On lap 150, a tire went down on KBM's black machine and Kligerman was collected into the wall before spinning back down the track. The field was slowed for the incident; fortunately, the Toyota Camry was able to collect itself and remained on the lead lap. After two visits to pit road for fresh tires and repairs to the chassis, the team was forced to start at the tail end of the field in the 26th position for the restart on lap 153.


Two cautions and 22 laps later, Kligerman had advanced back into the top 10. With a set of sticker tires remaining, Phillips elected to pit under caution for four tires and fuel with a trackbar adjustment and the No. 77 Camry returned to the track scored in the 16th position for the restart on lap 182. One lap later after a four-car accident, the talented wheelman had maneuvered his way up to the 10th spot.


The timing of the caution seemed to be perfect for Kligerman and his team, who had fresher tires than many teams inside the top 10. But after a lengthy cleanup process, the field went back green with only five laps remaining. Over the closing laps, he picked up three more spots and brought home a seventh-place finish in the season finale.  


Brad Keselowski picked up his seventh Nationwide Series victory of his career and the 27th of his career. Rookie Kyle Larson finished 1.126 seconds behind Keselwoski in the runner-up spot. KBM owner Kyle Busch finished third in his Monster Energy Camry fielded by Joe Gibbs Racing. Matt Kenseth and Trevor Bayne finished fourth and fifth, respectively.


There were 10 caution periods totaling 49 laps.  Seven drivers led a lap, exchanging the lead 19 times. Six drivers failed to finish the 200-lap event.


Kligerman finished ninth in the final Nationwide Series championship standings. The Kyle Busch owned No. 77 team ranked 13th in the final owner's championship standings.


The Toyota Racing team ended the season with three top-five and 13 top-10 finishes, including four of the final six races. Kligerman led 45 laps on the season and completed 97.4% (5856 of 6012) of the total laps.



Hometown hero, Joey Coulter entered the last race on the 2013 NASCAR Camping World Truck Series (NCWTS) schedule at Homestead-Miami (Fla.) Speedway (HMS) optimistic to close out his junior year campaign on a high note for all of his family, friends and team at his home track in Florida. Unfortunately, a series of events would plague the No. 18 team and ultimately lead to a 27th-place finish in the Truck Series season finale.


Starting on the inside of row 13, in the 25th position, Coulter battled a loose Toyota Tundra in the opening laps of the 136-lap event. In an effort to aid in the handling, Coulter chose to give up track position when the first of eight caution flags was thrown for debris on the backstretch to come to pit road for fuel and a chassis adjustment. When racing resumed on lap eight, the No. 18 machine was scored 27th.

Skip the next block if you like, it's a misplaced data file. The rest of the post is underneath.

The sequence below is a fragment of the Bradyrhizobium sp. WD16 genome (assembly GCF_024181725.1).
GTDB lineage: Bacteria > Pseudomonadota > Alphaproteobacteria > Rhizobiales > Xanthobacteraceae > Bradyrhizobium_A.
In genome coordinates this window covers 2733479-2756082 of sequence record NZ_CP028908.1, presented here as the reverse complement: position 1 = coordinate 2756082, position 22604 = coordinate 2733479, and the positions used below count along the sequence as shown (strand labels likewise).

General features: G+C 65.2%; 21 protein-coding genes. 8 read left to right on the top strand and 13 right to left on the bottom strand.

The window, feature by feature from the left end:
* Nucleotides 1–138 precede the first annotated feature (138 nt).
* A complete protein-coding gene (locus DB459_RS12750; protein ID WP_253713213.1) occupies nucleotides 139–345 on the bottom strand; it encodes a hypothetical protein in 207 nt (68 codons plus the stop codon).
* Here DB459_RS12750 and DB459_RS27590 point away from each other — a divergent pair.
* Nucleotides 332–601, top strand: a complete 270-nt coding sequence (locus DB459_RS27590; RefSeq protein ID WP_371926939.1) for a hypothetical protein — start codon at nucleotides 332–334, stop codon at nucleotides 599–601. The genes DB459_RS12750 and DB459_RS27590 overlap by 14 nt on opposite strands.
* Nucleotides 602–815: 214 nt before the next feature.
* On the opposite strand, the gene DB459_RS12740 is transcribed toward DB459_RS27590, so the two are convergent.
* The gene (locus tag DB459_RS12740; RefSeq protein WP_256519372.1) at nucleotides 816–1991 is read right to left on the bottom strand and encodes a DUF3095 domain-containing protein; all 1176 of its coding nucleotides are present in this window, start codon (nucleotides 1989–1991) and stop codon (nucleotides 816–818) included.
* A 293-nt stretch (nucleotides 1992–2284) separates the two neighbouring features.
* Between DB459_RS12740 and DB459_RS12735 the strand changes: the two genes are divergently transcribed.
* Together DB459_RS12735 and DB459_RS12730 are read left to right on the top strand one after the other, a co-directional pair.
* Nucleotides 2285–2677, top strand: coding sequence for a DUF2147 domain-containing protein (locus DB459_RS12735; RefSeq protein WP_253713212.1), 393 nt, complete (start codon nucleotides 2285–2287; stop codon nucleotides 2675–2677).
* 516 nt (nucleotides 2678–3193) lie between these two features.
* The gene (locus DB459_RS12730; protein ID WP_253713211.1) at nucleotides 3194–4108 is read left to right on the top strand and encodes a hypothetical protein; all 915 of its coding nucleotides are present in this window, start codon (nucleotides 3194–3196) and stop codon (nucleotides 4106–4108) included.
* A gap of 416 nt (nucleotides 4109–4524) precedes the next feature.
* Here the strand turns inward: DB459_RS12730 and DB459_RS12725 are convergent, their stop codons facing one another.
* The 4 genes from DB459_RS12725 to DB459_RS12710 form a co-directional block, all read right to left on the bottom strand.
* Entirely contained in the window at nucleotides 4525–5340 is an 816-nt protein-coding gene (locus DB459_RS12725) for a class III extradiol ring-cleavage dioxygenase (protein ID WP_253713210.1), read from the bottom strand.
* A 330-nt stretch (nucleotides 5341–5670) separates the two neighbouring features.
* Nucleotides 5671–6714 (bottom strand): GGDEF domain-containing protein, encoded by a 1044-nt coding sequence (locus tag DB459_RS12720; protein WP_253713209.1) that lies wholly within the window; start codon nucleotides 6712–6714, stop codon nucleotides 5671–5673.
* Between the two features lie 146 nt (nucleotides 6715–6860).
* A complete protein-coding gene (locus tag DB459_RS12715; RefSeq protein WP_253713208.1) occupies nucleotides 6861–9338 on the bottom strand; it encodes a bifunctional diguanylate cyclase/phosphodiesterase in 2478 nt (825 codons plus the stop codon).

As Coulter began to work his way up the leaderboard, the Miami Springs, Fla. native radioed into his crew that he was, "wicked loose and had a vibration." Less than 10 laps later, the second caution flag was displayed on lap 42 when the No. 18 went for a spin in Turn 4. Keeping it off the wall, Coulter was able to bring his Tundra to pit road multiple times under the yellow flag for tires, fuel and chassis adjustments. When racing resumed on lap 30, the KBM entry was scored 30th, one lap down to the race leader.


Improvements to the handling of his Toyota Tundra allowed Coulter to maintain the "Lucky Dog" position for the next 20 circuits, until the third caution flag was displayed for debris on the backstretch. Crew chief Harold Holly called his driver to pit road for four tires, fuel and a chassis adjustment. When racing resumed on lap 69, the No. 18 machine was scored 26th.


Still complaining of a Toyota Tundra that was, "loose off, but better on entry," Coulter was able to muscle his way through the field over the next 26 laps, picking off trucks one by one. When the fourth caution flag was displayed on lap 95 for an accident in Turn 4, the No. 18 Tundra made its way down pit road for four tires, fuel and a chassis adjustment. Fast work by the over-the-wall crew allowed Coulter to gain three positions for the lap-99 restart.